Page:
If you don't know Michael Dearing, you should. In a fantastic story by Leigh Buchanan in Inc's March issue, Dearing, who's on the faculty of Stanford's design school, riffed on the eternal entrepreneurial topic of how to scale your company without losing the cultural idiosyncracies that make you a special startup.
Design is not Dearing's only specialty. He's an MBA with an economics background, and a former executive at eBay, Bain, Filene's Basement, Disney, and Industrial Shoe Warehouse. On top of all this, he's the founder of Harrison Metal, an early-stage investment firm. Recently, on the Harrison Metal site, he posted a two-minute video on how to design better meetings.
His big takeaway: If you make your meetings more like a science fair, participants will be much more engaged and attentive.
Sharing and Receiving Information
At old-school science fairs, there are no PowerPoint presentations. Sitting at a table while someone else narrates a sequence of prescripted visuals is not the norm.
Instead, participants are active. They walk around a room, or several rooms. They stop at each presentation to look, study, and comment. And then they move on.
Dearing suggests modifying your meetings to be less like sedentary slideshows--and more like attention-grabbing science fairs. Specifically, he proposes hanging any materials you want to review on a wall. "Lead everyone item-to-item, science-fair style," says the video. "Get information and opinions as you go. The group stays engaged and moves quickly among items. They can also remove, combine, or modify items more easily."
Another key to this approach is democratizing the note-taking. There are two techniques you can use, separately or together:
- Collect input on Post-it notes. Then read the notes aloud to the group. The idea is to "equalize airtime." If participants have to limit their comments to one Post-it note, you can come closer to evaluating their input by its on-paper merit, as opposed to the volume or vehemence at which participants voice their opinions. Better still, if you anonymize the Post-it notes, you'll get even closer to evaluating the pure merit of the input, and avoiding the quid pro quo politics that can compromise the spirit of collective improvement.
- Take notes on whiteboards. This can help if, as the leader of the meeting, you're trying to evaluate whether the group has properly digested the information. Ask one participant to diagram the meeting by taking notes (or sketching) on the whiteboard. Then invite other participants to amend or modify what's on the whiteboard. It's a fast, transparent way to see if all participants are hearing and processing the same thing.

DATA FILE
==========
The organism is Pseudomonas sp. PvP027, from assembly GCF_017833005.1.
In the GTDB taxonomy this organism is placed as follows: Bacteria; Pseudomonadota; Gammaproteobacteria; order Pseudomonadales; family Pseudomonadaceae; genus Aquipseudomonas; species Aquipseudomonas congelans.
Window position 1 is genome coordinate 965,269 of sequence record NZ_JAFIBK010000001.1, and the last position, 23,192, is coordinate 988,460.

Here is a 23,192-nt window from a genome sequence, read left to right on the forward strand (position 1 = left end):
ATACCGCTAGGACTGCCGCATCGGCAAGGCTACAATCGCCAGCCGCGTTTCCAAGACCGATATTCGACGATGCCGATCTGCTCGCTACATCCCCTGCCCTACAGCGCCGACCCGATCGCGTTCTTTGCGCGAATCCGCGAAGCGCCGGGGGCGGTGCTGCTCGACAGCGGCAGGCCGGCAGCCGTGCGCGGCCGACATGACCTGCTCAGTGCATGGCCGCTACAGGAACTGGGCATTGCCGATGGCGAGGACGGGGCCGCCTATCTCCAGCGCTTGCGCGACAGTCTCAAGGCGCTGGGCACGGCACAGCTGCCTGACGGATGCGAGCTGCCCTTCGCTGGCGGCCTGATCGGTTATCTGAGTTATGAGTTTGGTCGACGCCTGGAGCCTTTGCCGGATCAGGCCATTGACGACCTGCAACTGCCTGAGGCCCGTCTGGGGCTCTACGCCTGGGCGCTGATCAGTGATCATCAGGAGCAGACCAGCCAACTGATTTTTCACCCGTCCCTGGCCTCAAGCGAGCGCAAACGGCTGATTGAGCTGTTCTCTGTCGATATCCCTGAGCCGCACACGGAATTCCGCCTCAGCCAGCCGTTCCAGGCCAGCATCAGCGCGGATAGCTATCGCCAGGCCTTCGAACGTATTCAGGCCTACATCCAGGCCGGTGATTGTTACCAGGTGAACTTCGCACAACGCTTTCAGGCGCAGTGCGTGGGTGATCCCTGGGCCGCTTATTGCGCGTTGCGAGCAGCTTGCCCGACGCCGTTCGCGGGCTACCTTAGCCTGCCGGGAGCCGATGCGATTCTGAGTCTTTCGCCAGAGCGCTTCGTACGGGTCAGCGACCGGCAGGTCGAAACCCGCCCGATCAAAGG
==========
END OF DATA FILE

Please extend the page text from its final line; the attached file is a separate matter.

These techniques, notes the video, are ways of "adjusting behavior dials to design a better meeting."
They are from the same school of thought that advocates for stand-up meetings or huddles, like the ones used at Method in San Francisco. The idea is to broadcast a simple message, before the meeting even begins: We are not going to stand here long. This meeting is going to be so fast that we're not even going to sit.
As for the Post-it notes and whiteboards, one company that's used them successfully is HubSpot in Cambridge, Mass. Specifically, the company's UX group follows an "Always Be Capturing" mantra at meetings, where it aims to record a visual representation of every key idea. Two lessons that this team has learned:
1. Write down or sketch everything important. "For example: If you're comparing two things, just make a two-column table and write out the differences. If you're talking about a bunch of features, write them down on Post-its and sort them on the wall," is what Joshua Porter, HubSpot's director of UX, once told me.
2. Appoint a facilitator. The facilitator can serve as an objective manager of the discussion. She can simultaneously make sure that everything gets illustrated or captured, and she can also keep the meeting on-point, so it doesn't last too long.
Since implementing these techniques, HubSpot's design sessions have become twice as efficient. "We quickly move from project to project, secure with the knowledge that everything we've discussed has been captured somewhere," says Porter. "Just knowing that we have a record of all the design work we've done makes us more confident, effective designers."